GOP eyes changes to ‘right to try’ bill
The “right to try” bill on experimental medications will likely see changes before the lower chamber passes it, House Energy and Commerce Committee Chairman Greg Walden (R-Ore.) said Monday, meaning it would need to be sent back to the Senate before the measure could go to President Trump’s desk.
Some advocates have been pushing for the House to pass the Senate’s version of the bill to prevent it from being ping-ponged between the two chambers. Sen. Ron Johnson (R-Wis.), who championed the bill in the Senate, expressed concern Monday that it would be tough to get the measure back through the Senate, even though it passed the upper chamber by unanimous consent in August.
The right to try bill would let patients with a serious illness request access to experimental medicines that the Food and Drug Administration (FDA) hasn’t yet approved. The legislation received a jolt of energy last week when Trump urged Congress to pass it in his State of the Union address.
Walden told reporters Monday evening that “I think there’s some improvements that we could make to the good work that Sen. Johnson did that will improve upon the concept.”
“As you know, some of the advocacy groups have actually been concerned about the language that came over from the Senate and are not full throated in support of it, and so we want to make sure that we listen to them, and that we get this in a way that works for everybody.”
On Monday, six academics who work at the intersection of medical ethics and drug development sent a letter against the bill to House Energy and Commerce leaders. They gathered more than 330 signatures from other scholars, patient advocates and individuals on the letter that expressed “strong opposition” to the bill.
“This legislation sells vulnerable patients and families false hope at the expense of weakening the FDA’s critical role in making sure that all Americans can have confidence in the safety and effectiveness of our medical products,” the letter states.
Walden said “we’re working to make sure that the program will work for the patients who need access to these medicines.”
“We want to make sure it’s safe, we want to make sure it works, and they can take advantage of it,” Walden said. He noted that he met with Vice President Pence and FDA Commissioner Scott Gottlieb roughly two weeks ago on the bill, saying, “We’ve been socializing language, and we’re very, very close.”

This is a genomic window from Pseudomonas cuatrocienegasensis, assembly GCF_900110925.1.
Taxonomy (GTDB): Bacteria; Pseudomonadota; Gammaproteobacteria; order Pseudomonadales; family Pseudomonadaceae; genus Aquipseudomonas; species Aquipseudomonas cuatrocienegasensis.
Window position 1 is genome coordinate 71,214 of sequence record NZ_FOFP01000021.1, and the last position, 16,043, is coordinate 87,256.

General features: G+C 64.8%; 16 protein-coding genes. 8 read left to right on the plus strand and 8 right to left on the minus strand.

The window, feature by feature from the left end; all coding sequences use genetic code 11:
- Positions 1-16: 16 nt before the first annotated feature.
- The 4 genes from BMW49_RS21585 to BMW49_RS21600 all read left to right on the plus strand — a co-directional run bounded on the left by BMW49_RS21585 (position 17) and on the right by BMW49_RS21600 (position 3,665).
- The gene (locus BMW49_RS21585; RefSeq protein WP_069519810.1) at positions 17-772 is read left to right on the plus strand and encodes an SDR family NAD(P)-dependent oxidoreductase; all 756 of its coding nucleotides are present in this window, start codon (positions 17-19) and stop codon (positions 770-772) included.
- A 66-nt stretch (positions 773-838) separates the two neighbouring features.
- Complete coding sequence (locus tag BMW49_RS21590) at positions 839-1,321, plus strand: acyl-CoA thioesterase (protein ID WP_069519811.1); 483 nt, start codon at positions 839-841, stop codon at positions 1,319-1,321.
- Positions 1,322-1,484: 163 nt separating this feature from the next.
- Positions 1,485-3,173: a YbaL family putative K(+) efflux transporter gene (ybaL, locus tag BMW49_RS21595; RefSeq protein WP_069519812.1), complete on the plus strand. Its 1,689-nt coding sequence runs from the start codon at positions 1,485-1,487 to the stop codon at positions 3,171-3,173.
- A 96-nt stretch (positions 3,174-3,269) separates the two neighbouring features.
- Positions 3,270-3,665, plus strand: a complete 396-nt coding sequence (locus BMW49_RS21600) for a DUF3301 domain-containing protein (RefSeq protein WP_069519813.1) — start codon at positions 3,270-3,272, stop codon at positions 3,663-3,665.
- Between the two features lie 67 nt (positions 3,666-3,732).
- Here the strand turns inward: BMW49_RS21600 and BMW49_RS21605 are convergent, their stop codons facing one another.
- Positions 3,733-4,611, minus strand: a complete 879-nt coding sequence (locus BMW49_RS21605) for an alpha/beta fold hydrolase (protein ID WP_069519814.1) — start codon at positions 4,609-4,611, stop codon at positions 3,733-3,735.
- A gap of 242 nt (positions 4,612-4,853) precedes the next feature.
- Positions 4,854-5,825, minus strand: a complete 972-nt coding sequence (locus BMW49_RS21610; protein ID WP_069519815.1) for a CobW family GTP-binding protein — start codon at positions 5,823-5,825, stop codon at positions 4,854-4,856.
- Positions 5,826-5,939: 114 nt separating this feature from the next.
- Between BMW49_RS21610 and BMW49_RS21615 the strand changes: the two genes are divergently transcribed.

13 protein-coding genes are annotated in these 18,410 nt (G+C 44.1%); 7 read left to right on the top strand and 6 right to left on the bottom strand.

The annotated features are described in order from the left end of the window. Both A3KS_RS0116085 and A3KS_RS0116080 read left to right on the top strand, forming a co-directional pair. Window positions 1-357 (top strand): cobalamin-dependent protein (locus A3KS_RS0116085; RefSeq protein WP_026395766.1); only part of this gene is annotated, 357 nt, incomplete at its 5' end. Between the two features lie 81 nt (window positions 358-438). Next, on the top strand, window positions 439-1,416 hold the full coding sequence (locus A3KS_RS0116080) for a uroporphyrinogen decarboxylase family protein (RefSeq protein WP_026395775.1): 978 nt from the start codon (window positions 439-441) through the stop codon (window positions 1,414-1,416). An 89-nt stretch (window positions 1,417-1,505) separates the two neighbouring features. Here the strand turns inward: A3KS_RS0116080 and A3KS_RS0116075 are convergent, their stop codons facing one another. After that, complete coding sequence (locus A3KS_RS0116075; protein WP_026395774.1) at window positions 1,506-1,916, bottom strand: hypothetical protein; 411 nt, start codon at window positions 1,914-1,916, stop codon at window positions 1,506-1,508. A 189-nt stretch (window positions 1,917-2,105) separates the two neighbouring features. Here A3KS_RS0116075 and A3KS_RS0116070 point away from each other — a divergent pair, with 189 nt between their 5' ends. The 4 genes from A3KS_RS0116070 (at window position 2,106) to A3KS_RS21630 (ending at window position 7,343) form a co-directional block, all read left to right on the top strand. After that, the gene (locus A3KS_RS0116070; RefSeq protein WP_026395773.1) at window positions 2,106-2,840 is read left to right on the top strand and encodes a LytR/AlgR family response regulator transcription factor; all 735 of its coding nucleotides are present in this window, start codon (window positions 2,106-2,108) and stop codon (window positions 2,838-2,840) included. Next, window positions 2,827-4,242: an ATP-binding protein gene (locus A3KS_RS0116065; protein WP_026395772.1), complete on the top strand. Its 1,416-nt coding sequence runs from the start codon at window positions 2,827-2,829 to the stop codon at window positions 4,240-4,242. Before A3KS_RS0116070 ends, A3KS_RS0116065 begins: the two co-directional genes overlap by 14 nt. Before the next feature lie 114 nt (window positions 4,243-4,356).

Pence is a staunch supporter of right to try laws, and signed such a bill into law when he was governor of Indiana. Groups backed by conservative mega-donors Charles and David Koch have also been pushing for passage of the bill.
After a meeting with GOP leadership and House backers of the bill Monday afternoon, Johnson said, “My concern is if they change it in any way, shape or form in the House, we’re going to have to bring it back up in the Senate. It’s a relatively heavy lift to get anything passed in the Senate, even something that previously passed by unanimous consent — 100 to 0.”
The main sponsors of the bill in the House — GOP Reps. Andy Biggs (Ariz.) and Brian Fitzpatrick (Pa.) — sent a letter Monday to House GOP leaders calling for them to bring the Senate bill to a vote on the House floor “as soon as possible.” About 40 lawmakers signed onto the letter.
“Moving forward, placing S. 204 on the suspension calendar would be the best and most expedient way to proceed, and we have no doubt that such an effort would be successful,” the two wrote.
Supporters of the bill argue terminally ill patients should have every tool at their disposal to try and counteract a disease. They say the drug approval process is lengthy, and that an FDA compassionate-use program, which allows physicians to submit an application for a terminally ill patient to access an unapproved drug, is cumbersome.
Opponents of the measure say it undermines patient safety and drug development. They note it doesn’t necessarily mean patients will actually get the medicines, as drug companies aren’t required to grant requests for the unapproved drugs.